An elderly man is helped by an Egyptian army soldier as he arrives to cast his vote during the last day of the presidential election in Cairo, Egypt March 28, 2018 (Photo: Reuters)
Egypt’s three-day presidential election drew to a close on Wednesday with little sign that President Abdel Fattah al-Sisi would achieve the high turnout he wants, despite some voters reporting they had received payments to go to the polls.
With only a few hours before polls closed on Wednesday evening, the electoral commission issued a last-minute call for people to vote, hoping to boost the turnout figure that Sisi regards as vital to legitimizing his predicted victory.
Appearing on national television, Lasheen Ibrahim, head of the national election commission, told Egyptians: “Declare to the world that Egypt always makes history, for you are the Pharaohs, the makers of the civilization that amazed the world.”
“Oh great people of Egypt, complete the journey of the past two days as you have always presented the best example of faithful patriotism and stabbed the forces of evil in the chest,” he said.
Voting was later extended by one hour to 10 p.m.(2000 GMT), the state news agency MENA reported.
Sisi is running almost unchallenged after the other serious candidates were either arrested or intimidated, making turnout the main measure of his popularity with Egyptians who are widely expected to award him a second four-year term.
On the first two days of voting, turnout was about 21 percent, according to two sources monitoring the election.
No overall figure for Wednesday was immediately available, but Reuters reporters in Cairo and other cities found the numbers at polling stations appeared to have dropped.
A Western diplomat who visited four provinces reported seeing no ballot boxes more than half full and no long lines at polling stations.
Late yesterday turnout was between 15 and 20 percent, the diplomat told Reuters, requesting anonymity, with around 30 percent in some centres on Wednesday.
In Alexandria, an election observer said three polling stations had turnouts of 26.6, 32, and 33.75 percent by late afternoon.
At the last election in 2014, turnout was 47 percent, although Sisi won 97 percent of the overall vote.
Sisi said he wanted more opponents to stand, but instead faced just one who has been dismissed as a dummy candidate. Sisi said he had nothing to do with opposition candidates pulling out, and has urged people to vote in great numbers. The election commission pledged the vote would be free and fair.
In Cairo, some voters found it hard to voice enthusiasm.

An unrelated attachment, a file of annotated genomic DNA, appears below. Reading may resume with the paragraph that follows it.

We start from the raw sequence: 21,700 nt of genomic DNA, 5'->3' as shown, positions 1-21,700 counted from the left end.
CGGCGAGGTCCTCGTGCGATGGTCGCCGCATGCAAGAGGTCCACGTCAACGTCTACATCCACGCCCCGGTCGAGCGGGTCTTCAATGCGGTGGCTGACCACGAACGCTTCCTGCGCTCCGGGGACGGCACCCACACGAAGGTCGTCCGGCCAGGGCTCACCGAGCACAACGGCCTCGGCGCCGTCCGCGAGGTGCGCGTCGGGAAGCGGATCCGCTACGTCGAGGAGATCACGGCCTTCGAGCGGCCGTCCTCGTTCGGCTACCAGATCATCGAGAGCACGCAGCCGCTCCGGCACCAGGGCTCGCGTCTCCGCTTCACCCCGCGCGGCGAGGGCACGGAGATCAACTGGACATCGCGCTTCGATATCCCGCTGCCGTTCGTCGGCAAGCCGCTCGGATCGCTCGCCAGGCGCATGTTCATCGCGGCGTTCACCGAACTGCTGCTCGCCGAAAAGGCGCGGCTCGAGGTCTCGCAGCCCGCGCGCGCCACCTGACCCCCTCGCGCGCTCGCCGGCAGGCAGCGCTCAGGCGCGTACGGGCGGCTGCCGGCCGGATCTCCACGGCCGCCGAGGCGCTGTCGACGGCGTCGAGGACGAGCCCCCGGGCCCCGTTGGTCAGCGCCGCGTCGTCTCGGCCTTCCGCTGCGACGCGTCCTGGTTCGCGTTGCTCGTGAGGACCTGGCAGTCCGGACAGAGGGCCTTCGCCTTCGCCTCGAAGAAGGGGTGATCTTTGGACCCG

Mostafa Abdel Kader, a 35-year-old delivery man, said he did not vote because there were no choices and he was “unhappy with the situation of the country”.
He expressed anger at some Sisi loyalists distributing food to persuade people to cast their ballots, saying he would not vote “for a box of food”.
Hussain al-Sayed, a 53-year-old tailor, did vote, although without much enthusiasm. “Sisi will win anyway, there is no one else ... we hope he is right. At least if we don’t see change, our children will.”
Sisi, who led the military overthrow of freely-elected Islamist President Mohamed Mursi in 2013, has promised security and stability and to revive the economy after unrest that followed a 2011 popular uprising.
Some voters interviewed by Reuters over the first two days of polling said they had been offered money, boxes of food, and services to cast their ballots.
“I’ve never voted before, and I didn’t intend to this time either,” a woman in Cairo’s working-class Ward estate said.
“I just went to vote so I can dip my finger in the paint and took the 50 pounds ($3),” she said, declining to give her name for fear of reprisals by authorities.
Another group of women, who also declined to be named, said they had been promised bags of food containing rice and vegetable oil in exchange for votes.
“They told me that if I voted and showed them (the ink on) my finger I will get a bag,” said one, who also declined to be named.
The women did not say who exactly had given them money or bags of goods.
Managers at a government financial institution gave employees half of Monday off and ordered them to vote, one employee told Reuters. Employees at the institution were told to “not come back without ink on their fingers” and had their hands inspected the next day, the employee said.
Asked for comment, the presidency spokesman said this was not a matter for the presidency to address and referred Reuters to the National Election Commission and spokespeople for the presidential campaigns.
Officials at the election commission and the government’s foreign press centre did not respond to calls and Whatsapp messages requesting comment.
Some people needed no inducement to vote. Noha al-Nemr, voting in Cairo’s middle-class Mohandiseen district, said: “I voted for Sisi of course, because it’s enough that because of him, my family and I live in safety - even if there’s hardship.”
Incentives for voting were made more public in other areas.
In Beheira province, governor Nadia Abdou told Mehwar private TV channel on Monday: “Whichever municipality has the most votes, we will fix their water, sewage and electricity ... We will reward those people who came out in large numbers.”
Pro-government media portrayed failure to vote as a betrayal of Egypt.
Hosts of state-run radio programmes told listeners that if they did not vote, they would be “betraying the blood of the martyrs in Sinai”, a reference to a military campaign against Islamist militants in the northern Sinai Peninsula.